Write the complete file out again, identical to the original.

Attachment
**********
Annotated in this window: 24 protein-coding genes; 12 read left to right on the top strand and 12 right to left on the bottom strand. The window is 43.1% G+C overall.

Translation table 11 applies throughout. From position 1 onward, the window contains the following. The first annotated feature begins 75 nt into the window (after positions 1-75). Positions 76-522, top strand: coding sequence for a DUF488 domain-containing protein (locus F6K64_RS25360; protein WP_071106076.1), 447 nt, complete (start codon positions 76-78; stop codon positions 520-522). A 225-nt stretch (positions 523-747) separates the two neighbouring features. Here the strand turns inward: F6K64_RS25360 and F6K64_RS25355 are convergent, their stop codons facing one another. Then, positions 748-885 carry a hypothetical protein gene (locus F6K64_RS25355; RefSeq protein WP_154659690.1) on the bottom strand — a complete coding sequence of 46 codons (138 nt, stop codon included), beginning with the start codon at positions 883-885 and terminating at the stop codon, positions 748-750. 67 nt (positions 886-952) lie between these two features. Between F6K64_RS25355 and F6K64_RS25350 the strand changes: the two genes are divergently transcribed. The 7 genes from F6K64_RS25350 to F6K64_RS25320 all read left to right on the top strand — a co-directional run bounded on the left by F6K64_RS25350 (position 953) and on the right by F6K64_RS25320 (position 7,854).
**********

Annotated in this window: 24 protein-coding genes; 12 read left to right on the top strand and 12 right to left on the bottom strand. The window is 43.1% G+C overall.

Translation table 11 applies throughout. From position 1 onward, the window contains the following. The first annotated feature begins 75 nt into the window (after positions 1-75). Positions 76-522, top strand: coding sequence for a DUF488 domain-containing protein (locus F6K64_RS25360; protein WP_071106076.1), 447 nt, complete (start codon positions 76-78; stop codon positions 520-522). A 225-nt stretch (positions 523-747) separates the two neighbouring features. Here the strand turns inward: F6K64_RS25360 and F6K64_RS25355 are convergent, their stop codons facing one another. Then, positions 748-885 carry a hypothetical protein gene (locus F6K64_RS25355; RefSeq protein WP_154659690.1) on the bottom strand — a complete coding sequence of 46 codons (138 nt, stop codon included), beginning with the start codon at positions 883-885 and terminating at the stop codon, positions 748-750. 67 nt (positions 886-952) lie between these two features. Between F6K64_RS25355 and F6K64_RS25350 the strand changes: the two genes are divergently transcribed. The 7 genes from F6K64_RS25350 to F6K64_RS25320 all read left to right on the top strand — a co-directional run bounded on the left by F6K64_RS25350 (position 953) and on the right by F6K64_RS25320 (position 7,854).